Monday, May 19, 2014

The need for speed - Mt. Adams 2014

Facts that you need up front:
1.       We were attempting 55 miles at Mt. Adams.
2.       We got pulled for gait irregularity at 45 miles.
3.       I am not sad about this outcome.

He was so calm. So very calm and focused at 6:15 a.m. on Saturday. My good horse, the Zen master, warmed up on a loose rein, gliding through camp like fog on the mountain.

And then he proceeded to try to pull my arms out of their sockets for 40 miles or so. 

What I said back in camp (half joking, half serious) was that if this is what improving his diet does, then I’m taking away the vitamins and feeding him straw from now on.

My theory is that starting close to the front of the pack borked up his brain. He was so calm and easy in camp that I thought, what the heck, why not start at the official start time? Why indeed. We let the hot shoes go and started in the bubble right behind the leaders. The problem was that it didn’t stay a bubble for very long. 

So there we were, caught up in the front 20 of the pack (50 horses in the 55-mile), leapfrogging with horses who would eventually top 10. And Blue was very game. Four weeks off after Grizzly, plus a month on glucosamine and a high-dose vitamin supplement did their work. 

I realize that I have been on my soapbox about control. Serious failure on my part this weekend. I put Blue in a position that made it very hard for him to settle. There were always horses in sight either ahead or behind. Often both. He was controllable, sure. I could hold him to a walk, trot, or canter. He would stop and back. He turned when we needed to. The problem was that I planned on a normal 7 mph trot and he gave me 10mph. He would not settle and sustain a normal travelling pace as long as there were other horses leapfrogging around, and we paid for it later.

I did the math at awards the Sunday. Blue did the first 31 miles in just over 4 hours (not counting holds). That would have put him roughly 5th place if we’d been in the LD. And I’m fat enough we might have even BCed. 

NOT that I regret doing the longer distance. After 31 miles of going waaaay too fast, Blue was sure he was done. Heading back out for another loop was an important reminder that he doesn’t know everything. I know he is just a dumb animal, but there are times that I really savor taking Blue down a peg. Think you’re done, Boy? Not by a long shot.

He abruptly lost the spring in his step at 38 miles. (The same spot that he had a little meltdown last year.) I tell you, he REMEMBERS these trails. He whooshed into the water set on Martins Road at full tilt, certain that we were finally done and would be walking down to Steph’s front pasture. No such luck.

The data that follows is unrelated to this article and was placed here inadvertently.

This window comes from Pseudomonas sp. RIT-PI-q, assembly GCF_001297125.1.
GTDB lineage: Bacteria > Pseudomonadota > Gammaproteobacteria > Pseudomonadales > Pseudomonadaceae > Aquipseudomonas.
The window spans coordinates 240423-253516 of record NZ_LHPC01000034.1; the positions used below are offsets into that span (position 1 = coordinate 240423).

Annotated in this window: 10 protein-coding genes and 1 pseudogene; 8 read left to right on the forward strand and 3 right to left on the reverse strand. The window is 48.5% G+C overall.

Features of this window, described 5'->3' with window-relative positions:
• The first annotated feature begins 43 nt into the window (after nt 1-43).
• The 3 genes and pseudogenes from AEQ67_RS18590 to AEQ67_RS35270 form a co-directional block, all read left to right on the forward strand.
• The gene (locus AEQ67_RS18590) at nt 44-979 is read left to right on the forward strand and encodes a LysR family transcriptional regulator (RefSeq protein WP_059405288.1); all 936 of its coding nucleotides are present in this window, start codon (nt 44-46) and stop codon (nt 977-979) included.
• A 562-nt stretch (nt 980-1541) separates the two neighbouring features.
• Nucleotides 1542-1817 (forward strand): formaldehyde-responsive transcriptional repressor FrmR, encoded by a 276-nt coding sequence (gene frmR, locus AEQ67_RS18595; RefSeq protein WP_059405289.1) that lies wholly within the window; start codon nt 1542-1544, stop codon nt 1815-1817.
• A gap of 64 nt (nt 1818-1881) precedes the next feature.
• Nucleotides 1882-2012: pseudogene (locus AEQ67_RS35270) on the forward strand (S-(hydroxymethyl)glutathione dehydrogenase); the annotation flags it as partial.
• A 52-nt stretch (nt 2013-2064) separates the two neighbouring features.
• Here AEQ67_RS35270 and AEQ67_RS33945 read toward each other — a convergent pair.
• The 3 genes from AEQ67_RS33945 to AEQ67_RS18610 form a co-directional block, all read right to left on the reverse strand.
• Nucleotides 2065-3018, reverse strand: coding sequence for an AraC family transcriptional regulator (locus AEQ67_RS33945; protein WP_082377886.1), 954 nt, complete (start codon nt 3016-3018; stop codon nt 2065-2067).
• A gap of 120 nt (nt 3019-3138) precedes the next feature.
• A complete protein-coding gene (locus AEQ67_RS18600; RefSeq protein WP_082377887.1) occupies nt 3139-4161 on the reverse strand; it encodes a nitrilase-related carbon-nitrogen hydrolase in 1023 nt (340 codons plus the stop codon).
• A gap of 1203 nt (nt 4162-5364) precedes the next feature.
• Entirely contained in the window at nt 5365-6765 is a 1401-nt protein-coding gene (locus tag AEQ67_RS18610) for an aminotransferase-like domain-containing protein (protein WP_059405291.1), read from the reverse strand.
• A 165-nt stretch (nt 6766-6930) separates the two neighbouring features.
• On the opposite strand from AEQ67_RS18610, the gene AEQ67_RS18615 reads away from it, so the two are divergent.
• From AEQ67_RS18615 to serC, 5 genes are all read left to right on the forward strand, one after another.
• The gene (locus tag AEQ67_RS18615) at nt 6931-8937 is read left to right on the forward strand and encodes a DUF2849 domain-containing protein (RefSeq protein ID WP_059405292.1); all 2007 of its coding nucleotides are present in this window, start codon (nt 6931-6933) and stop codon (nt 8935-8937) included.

The six or so miles back up the hill to camp found him getting more and more sour. And sore. I could tell he was getting tired because he preferred to canter and walk instead of going at a consistent speed. It is possible that (hindsight being 20/20) if I had stopped, done some massage and stretching with him and given him a long break, we might have been OK to continue. But when we got back into camp at 45 miles, he was barely willing to trudge over to the vets.

His trot-out (which we have been working on) was abysmal. Dr. Jen asked if he was gaited. The real answer to this question is complicated. The answer I gave was that he shouldn’t be, and he’s very tired. And I would rather not kill my horse today. And that he probably used himself up in the first two loops, which was my fault. And Dr. Jen, who is a nice person when you just confess your sins instead of trying to fool her, said not to feel bad. It looked more like sore muscles in the hind end than anything mechanical. Don’t worry, he’ll be fine with food and rest. We would live to ride another day.

I don’t have the vet card, but I can tell you that he was all A’s up until then. His recoveries were good. He ate like a champ all day. The pull was no big deal. These things happen.

I can tell you that when we got home on Sunday it was raining hard. I still let him out in the arena so he could roll in the sand. He tore around looking mad as a wet hen, bucking and striking at invisible enemies. The old man had energy to spare. 

So this week I think I will go out at least a couple evenings and do some massage/TTouch/bodywork to see if we can release some of the muscle tension and speed up recovery.

If he recovers well and tells me he’s ready, we’ll go try another 50 at Klickitat in two weeks. But we will not be starting anywhere near the frontrunners. We will start in the back and stay there, where 7mph is a nice speed that we can maintain all day long with no fighting.

If he isn’t quite ready, we’ll save that strategy for Bandit or maybe even OR100. At this point in the season it becomes a matter of balancing terrain against temperature. If this summer turns out to be a scorcher, we may not get another chance to do a (relatively) easy 50 when it’s less than 80 degrees outside. Time and El Niño will tell.

PS: It was fantastic to see everyone in camp. I love how this ride gets such a great turnout, you see practically all of PNER and plenty of newbies too. You guys are all awesome. Thanks for the support and smiles!


  1. Glad to hear he was back to feeling well by Sunday- hope to see you at K'tat!

  2. Oh, you're doing so well with him! You've got his number. ;)

    How'd the crazy Easyshoes work out?

  3. Good to see you...briefly...maybe we can hang out at Klickitat? I'm hoping to do the fifty there, too!

  4. You two looked So Good out there! I was surprised that you did not finish - but it sounds like you have a Good Plan for next time! :-)

  5. You sure got some nice photos! you too look great!
    So sorry it didn't end so well :(